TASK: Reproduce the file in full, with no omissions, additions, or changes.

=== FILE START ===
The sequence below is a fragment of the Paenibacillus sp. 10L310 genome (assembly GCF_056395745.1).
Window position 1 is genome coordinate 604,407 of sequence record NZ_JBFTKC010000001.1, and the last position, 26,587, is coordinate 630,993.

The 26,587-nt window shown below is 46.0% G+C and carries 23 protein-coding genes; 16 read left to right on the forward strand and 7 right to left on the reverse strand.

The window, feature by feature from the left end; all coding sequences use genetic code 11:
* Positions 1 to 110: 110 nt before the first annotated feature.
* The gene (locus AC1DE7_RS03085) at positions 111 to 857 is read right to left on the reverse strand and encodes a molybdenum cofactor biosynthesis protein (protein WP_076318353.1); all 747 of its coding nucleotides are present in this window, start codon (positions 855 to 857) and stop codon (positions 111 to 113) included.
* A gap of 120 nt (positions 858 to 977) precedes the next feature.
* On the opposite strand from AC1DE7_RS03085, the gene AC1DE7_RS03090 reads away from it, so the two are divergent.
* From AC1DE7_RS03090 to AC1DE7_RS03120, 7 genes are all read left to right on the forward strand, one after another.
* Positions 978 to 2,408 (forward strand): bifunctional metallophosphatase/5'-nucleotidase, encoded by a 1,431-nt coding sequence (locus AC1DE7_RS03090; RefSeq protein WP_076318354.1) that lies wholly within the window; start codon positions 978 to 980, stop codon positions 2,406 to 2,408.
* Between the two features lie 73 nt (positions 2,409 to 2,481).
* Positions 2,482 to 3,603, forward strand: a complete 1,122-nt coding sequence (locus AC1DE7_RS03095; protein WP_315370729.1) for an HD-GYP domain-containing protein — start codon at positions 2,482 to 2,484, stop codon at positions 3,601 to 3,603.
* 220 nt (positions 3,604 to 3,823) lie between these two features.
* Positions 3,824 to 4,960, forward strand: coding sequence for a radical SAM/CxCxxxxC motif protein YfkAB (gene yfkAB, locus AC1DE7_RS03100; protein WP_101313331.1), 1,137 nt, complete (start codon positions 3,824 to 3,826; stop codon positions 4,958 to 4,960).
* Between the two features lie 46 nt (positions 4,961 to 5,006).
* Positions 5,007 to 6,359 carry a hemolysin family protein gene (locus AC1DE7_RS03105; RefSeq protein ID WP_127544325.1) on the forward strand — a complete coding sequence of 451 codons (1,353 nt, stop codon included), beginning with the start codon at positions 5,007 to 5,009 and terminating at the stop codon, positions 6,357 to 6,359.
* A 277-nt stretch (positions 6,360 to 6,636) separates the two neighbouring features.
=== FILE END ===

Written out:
The sequence below is a fragment of the Paenibacillus sp. 10L310 genome (assembly GCF_056395745.1).
Window position 1 is genome coordinate 604,407 of sequence record NZ_JBFTKC010000001.1, and the last position, 26,587, is coordinate 630,993.

The 26,587-nt window shown below is 46.0% G+C and carries 23 protein-coding genes; 16 read left to right on the forward strand and 7 right to left on the reverse strand.

The window, feature by feature from the left end; all coding sequences use genetic code 11:
* Positions 1 to 110: 110 nt before the first annotated feature.
* The gene (locus AC1DE7_RS03085) at positions 111 to 857 is read right to left on the reverse strand and encodes a molybdenum cofactor biosynthesis protein (protein WP_076318353.1); all 747 of its coding nucleotides are present in this window, start codon (positions 855 to 857) and stop codon (positions 111 to 113) included.
* A gap of 120 nt (positions 858 to 977) precedes the next feature.
* On the opposite strand from AC1DE7_RS03085, the gene AC1DE7_RS03090 reads away from it, so the two are divergent.
* From AC1DE7_RS03090 to AC1DE7_RS03120, 7 genes are all read left to right on the forward strand, one after another.
* Positions 978 to 2,408 (forward strand): bifunctional metallophosphatase/5'-nucleotidase, encoded by a 1,431-nt coding sequence (locus AC1DE7_RS03090; RefSeq protein WP_076318354.1) that lies wholly within the window; start codon positions 978 to 980, stop codon positions 2,406 to 2,408.
* Between the two features lie 73 nt (positions 2,409 to 2,481).
* Positions 2,482 to 3,603, forward strand: a complete 1,122-nt coding sequence (locus AC1DE7_RS03095; protein WP_315370729.1) for an HD-GYP domain-containing protein — start codon at positions 2,482 to 2,484, stop codon at positions 3,601 to 3,603.
* 220 nt (positions 3,604 to 3,823) lie between these two features.
* Positions 3,824 to 4,960, forward strand: coding sequence for a radical SAM/CxCxxxxC motif protein YfkAB (gene yfkAB, locus AC1DE7_RS03100; protein WP_101313331.1), 1,137 nt, complete (start codon positions 3,824 to 3,826; stop codon positions 4,958 to 4,960).
* Between the two features lie 46 nt (positions 4,961 to 5,006).
* Positions 5,007 to 6,359 carry a hemolysin family protein gene (locus AC1DE7_RS03105; RefSeq protein ID WP_127544325.1) on the forward strand — a complete coding sequence of 451 codons (1,353 nt, stop codon included), beginning with the start codon at positions 5,007 to 5,009 and terminating at the stop codon, positions 6,357 to 6,359.
* A 277-nt stretch (positions 6,360 to 6,636) separates the two neighbouring features.